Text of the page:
“Did you know?” That’s always a great conversation starter, especially when it’s about our pet pals.
Here’s our contribution to your next water-cooler gathering, barbecue or cocktail party:
• Cats rub on people, other cats and even other animals as a sign of affection. They may do it most insistently when we are about to feed them, but they also do it just to say, “Hey, I like you.”
• In mythology and folklore around the world, dogs are associated with the afterlife. They were believed to act as guides to the underworld and howl as a warning of impending death. The jackal-headed Egyptian god Anubis was a protector of the dead.
• Lionfish are popular to keep in aquariums, but if released into the ocean, they can wreak havoc on reefs, eating up other fish that are important to reef health.
• According to a 2013 survey by the American Pet Products Association, 32 percent of dog owners take their pets with them in the car when they are away for two or more nights.
• By the numbers, freshwater fish are the most popular American pet, with 145 million found in U.S. homes. If we’re talking mammals, cats are most numerous: They number 95.6 million. Dogs are nipping at their heels with 83.3 million.
• Canine ergonomics is the study of how working dogs learn to traverse rubble and other environmental hazards or barriers, all the while using their nose and then indicating finds to their human teammates.
• Nearly half of pet owners – 45 percent – buy presents for their dogs or cats for Christmas or Hanukkah, but only 20 percent celebrate a pet’s birthday with a gift, according to a 2013 survey by the APPA.
• The color of a goldfish will fade without exposure to sunlight or full-spectrum artificial light.
• Rabbits love to run and twist in the air, then land facing a different direction, an activity that rabbit lovers call “binking.”
• Hamsters eat grains, greens, vegetables and fruits, plus the occasional insect or other form of protein. A good daily diet might include a tablespoon of commercial food, a few leaves of lettuce, spinach or other greens, a small, thin slice of apple, and a broccoli or cauliflower floret.
• The word for the sound a cat makes is similar in many languages. In English, cats “mew”; in India, cats say “myaus”; in China, “mio.” In some Arabic-speaking countries, the word is “naoua,” and in Egypt it’s “mau.”
• In no particular order, 10 of the most pet-friendly cities in the United States are Santa Fe, N.M.; Laguna Beach; Portland, Ore.; Seattle; San Francisco; Boston; Colorado Springs, Colo.; San Diego; Charlotte, N.C.; and Austin, Texas.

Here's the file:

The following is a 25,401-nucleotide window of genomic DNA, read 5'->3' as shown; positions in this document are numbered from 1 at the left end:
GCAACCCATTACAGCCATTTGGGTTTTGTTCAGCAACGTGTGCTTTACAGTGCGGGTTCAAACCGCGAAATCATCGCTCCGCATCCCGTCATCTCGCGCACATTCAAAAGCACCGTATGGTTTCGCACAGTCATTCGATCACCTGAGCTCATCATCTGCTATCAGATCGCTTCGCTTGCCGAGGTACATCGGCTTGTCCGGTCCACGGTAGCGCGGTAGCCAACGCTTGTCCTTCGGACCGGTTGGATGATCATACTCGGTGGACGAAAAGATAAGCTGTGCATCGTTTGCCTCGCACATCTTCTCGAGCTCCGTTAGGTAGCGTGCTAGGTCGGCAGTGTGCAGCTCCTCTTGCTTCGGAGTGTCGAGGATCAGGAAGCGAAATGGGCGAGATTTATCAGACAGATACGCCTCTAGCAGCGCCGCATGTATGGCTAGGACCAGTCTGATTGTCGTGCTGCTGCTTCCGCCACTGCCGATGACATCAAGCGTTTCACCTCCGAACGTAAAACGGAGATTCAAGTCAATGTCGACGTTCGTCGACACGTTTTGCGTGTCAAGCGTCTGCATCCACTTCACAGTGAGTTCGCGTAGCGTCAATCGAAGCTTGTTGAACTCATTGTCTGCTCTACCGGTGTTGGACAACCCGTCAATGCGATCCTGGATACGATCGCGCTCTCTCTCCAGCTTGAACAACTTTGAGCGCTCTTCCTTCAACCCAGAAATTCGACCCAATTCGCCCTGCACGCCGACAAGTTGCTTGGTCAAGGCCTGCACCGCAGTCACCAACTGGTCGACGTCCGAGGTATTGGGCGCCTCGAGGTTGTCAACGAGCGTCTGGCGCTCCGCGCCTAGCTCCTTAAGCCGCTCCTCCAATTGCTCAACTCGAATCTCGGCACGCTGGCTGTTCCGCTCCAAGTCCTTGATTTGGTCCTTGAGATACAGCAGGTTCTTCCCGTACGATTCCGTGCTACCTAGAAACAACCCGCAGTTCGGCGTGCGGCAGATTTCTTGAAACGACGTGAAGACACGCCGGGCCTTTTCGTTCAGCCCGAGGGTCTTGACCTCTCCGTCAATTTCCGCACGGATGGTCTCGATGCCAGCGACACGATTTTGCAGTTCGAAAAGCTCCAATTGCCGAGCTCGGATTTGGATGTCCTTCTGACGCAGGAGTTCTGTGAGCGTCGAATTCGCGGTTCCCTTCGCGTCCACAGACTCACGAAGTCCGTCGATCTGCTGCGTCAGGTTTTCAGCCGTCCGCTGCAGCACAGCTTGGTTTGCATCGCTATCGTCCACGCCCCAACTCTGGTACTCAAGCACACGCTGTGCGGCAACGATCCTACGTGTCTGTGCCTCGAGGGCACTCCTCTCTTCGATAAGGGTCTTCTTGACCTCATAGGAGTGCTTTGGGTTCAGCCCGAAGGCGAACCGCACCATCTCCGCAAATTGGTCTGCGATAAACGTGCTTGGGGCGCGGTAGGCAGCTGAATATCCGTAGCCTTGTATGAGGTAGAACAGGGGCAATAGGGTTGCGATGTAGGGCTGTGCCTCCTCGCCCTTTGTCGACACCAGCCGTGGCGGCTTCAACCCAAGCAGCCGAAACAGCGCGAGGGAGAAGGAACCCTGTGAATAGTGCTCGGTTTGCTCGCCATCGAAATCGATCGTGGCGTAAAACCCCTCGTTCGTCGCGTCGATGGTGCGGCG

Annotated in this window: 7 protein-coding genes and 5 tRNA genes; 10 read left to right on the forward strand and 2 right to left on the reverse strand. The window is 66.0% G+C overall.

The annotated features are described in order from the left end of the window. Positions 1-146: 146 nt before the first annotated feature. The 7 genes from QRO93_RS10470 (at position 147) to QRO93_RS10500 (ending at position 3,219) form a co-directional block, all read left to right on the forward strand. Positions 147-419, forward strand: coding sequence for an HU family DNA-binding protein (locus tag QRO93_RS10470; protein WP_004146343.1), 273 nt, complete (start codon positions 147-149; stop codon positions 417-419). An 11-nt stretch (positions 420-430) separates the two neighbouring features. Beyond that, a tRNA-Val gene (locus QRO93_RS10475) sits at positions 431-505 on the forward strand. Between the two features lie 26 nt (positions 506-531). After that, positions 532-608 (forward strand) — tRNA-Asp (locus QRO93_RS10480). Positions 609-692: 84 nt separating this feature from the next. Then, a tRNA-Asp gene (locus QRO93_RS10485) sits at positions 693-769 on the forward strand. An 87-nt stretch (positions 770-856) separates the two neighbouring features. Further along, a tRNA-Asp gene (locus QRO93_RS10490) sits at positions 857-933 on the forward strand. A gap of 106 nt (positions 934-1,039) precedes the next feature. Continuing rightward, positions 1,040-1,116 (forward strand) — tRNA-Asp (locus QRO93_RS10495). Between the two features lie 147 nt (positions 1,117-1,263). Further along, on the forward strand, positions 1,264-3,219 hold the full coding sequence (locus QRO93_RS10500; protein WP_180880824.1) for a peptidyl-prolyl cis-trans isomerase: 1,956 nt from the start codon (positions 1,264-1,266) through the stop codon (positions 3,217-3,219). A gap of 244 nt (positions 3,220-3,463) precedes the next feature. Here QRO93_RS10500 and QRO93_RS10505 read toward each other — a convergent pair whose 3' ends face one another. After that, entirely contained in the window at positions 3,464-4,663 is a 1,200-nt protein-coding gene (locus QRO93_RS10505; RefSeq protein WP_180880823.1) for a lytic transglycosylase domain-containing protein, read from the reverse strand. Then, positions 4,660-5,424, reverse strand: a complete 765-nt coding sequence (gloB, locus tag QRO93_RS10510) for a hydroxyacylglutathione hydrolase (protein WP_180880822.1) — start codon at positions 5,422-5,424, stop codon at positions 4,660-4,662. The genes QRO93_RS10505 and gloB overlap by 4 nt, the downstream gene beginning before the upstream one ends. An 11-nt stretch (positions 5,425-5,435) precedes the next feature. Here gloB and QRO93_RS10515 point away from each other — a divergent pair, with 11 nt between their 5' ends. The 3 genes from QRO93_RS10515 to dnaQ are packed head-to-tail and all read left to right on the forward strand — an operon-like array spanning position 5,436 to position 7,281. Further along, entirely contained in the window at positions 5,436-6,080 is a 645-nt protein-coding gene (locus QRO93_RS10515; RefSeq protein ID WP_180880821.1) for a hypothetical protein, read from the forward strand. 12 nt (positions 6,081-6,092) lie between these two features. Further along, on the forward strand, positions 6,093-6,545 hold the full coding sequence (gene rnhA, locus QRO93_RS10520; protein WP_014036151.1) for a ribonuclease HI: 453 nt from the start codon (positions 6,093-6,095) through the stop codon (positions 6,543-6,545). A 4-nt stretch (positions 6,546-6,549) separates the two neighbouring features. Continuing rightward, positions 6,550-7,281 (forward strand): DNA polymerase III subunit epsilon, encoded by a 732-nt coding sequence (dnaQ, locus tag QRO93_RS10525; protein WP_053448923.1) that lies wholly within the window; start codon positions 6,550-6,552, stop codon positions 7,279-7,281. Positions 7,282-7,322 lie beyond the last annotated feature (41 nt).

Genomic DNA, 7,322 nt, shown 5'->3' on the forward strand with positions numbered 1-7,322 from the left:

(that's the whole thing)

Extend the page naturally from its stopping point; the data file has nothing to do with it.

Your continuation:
• Letting your dog give you kisses is probably less germy than letting a human lick your face, according to our veterinarian pal Dr. Patty Khuly, who practices in Miami. But skip playing kissy-face with your pooch if your immune system is compromised by illness or recent surgery.
• The most popular reptiles kept as pets include red-eared slider turtles, ball pythons, iguanas, bearded dragons, corn snakes, Burmese pythons and redtail boas.
• Kittens start out meowing at their mothers when they want to eat, but it doesn’t take long for them to learn to meow at people for food – or anything else they want!
A new law in Minnesota requires commercial dog and cat breeders to register with the state Board of Animal Health. Starting next year, they must also obtain a license. It is the first time that the state has had specific regulations regarding commercial breeding.
According to a report by The Associated Press, the new law establishes specific standards, including clean water and good ventilation, collars that fit comfortably, and a requirement that sick animals be separated from healthy ones. “The goal is not to punish people,” says state Sen. John Marty. “It’s to make sure animals are treated humanely.”
• Arthur, a 4-year-old flamepoint Siamese cat, needed a kidney transplant, but he was rejected from two transplant programs because his body did not properly absorb Cyclosporine, a drug that reduces the risk that the body will reject the new organ. But at the University of Georgia’s Veterinary Teaching Hospital, he became the second beneficiary of a new procedure: an injection of feline adult stem cells derived from his own fat. The stem cells have an anti-inflammatory effect and can lessen immune response, reducing the risk of rejection, says John Peroni, a board-certified large-animal surgeon and associate professor at UGA.
• A new study published in the journal Physiology and Behavior suggests that staying at a kennel might not be as stressful for dogs as we think. They may even view their “vacation” as exciting. Factors measured to evaluate stress levels included skin dryness, nose temperature, core body temperature, levels of stress hormones, and behaviors such as lip licking, paw lifting, yawning, shaking and restlessness. The dogs were more excited at the kennel than they were at home, researchers found, but not necessarily because they were stressed.